Some of the most important jobs depend on the lowest-paid and least-heralded workers.

School crossing guards show up at busy intersections twice a day, in all kinds of weather. They help children walk safely to and from school and teach them lifelong skills about pedestrian safety. Most guards get paid just slightly above minimum wage.

Lou Alexander, 81, waits faithfully each school-day morning at the intersection of Brackett and Danforth streets in Portland’s West End for about a dozen children who pass by on their way to Reiche Elementary School.

After more than 20 years on the job, Alexander knows all of his regulars and many of their parents. “Good morning, everybody!” he greets a father with two boys, as he halts traffic. “Everybody ready for school?”

A father of four and grandfather of 15, Alexander often asks children how they did on their homework. He’s ready with a smile if a child seems down in the dumps, and he sometimes slips children a candy bar as they cross.

Alexander also keeps a sharp eye on cars, watching for those who roll through stop signs. “If I see something I need to call (the police) on,” he says, “I will.”

The number of elementary and middle school-age students in the United States who walk to school plummeted from 48 percent in 1969 to 13 percent in 2009. But the National Safe Routes to School program and its Maine affiliate are working to change that. Children benefit from the daily exercise, and school districts save money on bus transportation. Fewer buses and cars dropping off children also mean less pollution.

Crossing guards play a crucial role in helping students walk to school safely. Yet recruiting them can be difficult because of the limited hours, low pay and split shift. Some districts depend on parent volunteers or police officers to fill that role.

As Maine municipalities look for places to trim budgets, some have cut crossing guard positions. Two years ago, Augusta eliminated all 10 of its guards, despite strong protests from parents. The school department has since added back two positions, but one remains unfilled because no one applied for the job.

Portland has about 30 crossing guards stationed near the city’s elementary schools. The starting pay is $10.50 an hour for those with regular shifts, and a dollar more for floaters who go wherever they are needed.

“It can be a little challenging to fill openings, especially in the colder months,” said Kevin Ready, whose job as senior parking control officer includes overseeing Portland’s crossing guards. But Ready added that the city has a “solid core” of guards with long tenures, including retirees, stay-at-home parents and people recruited from vocational programs.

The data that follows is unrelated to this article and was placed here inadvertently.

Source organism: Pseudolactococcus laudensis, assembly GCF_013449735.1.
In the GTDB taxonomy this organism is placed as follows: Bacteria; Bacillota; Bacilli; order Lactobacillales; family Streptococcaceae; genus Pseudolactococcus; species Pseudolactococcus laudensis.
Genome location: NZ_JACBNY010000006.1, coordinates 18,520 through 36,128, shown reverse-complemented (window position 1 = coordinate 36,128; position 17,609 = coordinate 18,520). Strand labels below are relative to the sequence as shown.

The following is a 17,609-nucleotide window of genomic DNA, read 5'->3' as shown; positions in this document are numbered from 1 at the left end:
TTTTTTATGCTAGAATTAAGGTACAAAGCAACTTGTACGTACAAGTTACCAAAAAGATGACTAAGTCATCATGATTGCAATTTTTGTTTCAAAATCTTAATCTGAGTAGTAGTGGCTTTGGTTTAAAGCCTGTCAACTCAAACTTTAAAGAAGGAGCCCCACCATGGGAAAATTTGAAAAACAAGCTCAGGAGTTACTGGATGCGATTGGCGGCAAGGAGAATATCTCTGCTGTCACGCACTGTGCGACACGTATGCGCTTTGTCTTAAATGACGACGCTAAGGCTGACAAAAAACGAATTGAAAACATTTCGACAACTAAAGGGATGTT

Alexander, the Reiche crossing guard, has worked hard his whole life, and he sees no reason to stop in his ninth decade. He grew up on Peaks Island, served as an Air Force mechanic for 22 years, then oversaw the servicing of planes at the Portland Jetport and worked for 10 years at Maine Medical Center. He also worked as a reserve officer in Cape Elizabeth, and he has volunteered 2,200 hours at Mercy Hospital.

In 1995, Alexander tried retiring, but not for long. That August, he answered an ad for a Portland crossing guard.

The person who returned the call reached his wife, Marion. Alexander recalls her response with a smile: “Get him out of the house, won’t you?”

For a decade, Alexander worked part of the school year as a “floater” and headed south in the winter with his wife. When the Scarborough couple tired of “the Florida thing” about 10 years ago, Lou Alexander was assigned a regular corner. Marion Alexander, 79, now works as a crossing guard a block away.

Lou Alexander likes knowing that he has a place to go every morning where people need him – and his doctor says that daily activity helps him stay healthy. When he and his wife finish their morning shift at about 8:20, they usually head to McDonald’s for coffee.

“Very rarely do we ever take a day off,” Lou Alexander said.

We are lucky to have dedicated people like the Alexanders watching over our children on the way to and from school.

This is a great time to encourage the children in your life to try walking or bicycling on their daily commute, if road conditions make that possible. May is Maine Walk & Bike to School Month, and May 4 is National Bike to School Day. Several schools around the state already are planning special events. Find listings at mainesaferoutes.org.

Shoshana Hoose is a freelance writer who walks and bicycles in Greater Portland and beyond. Contact her at [email protected].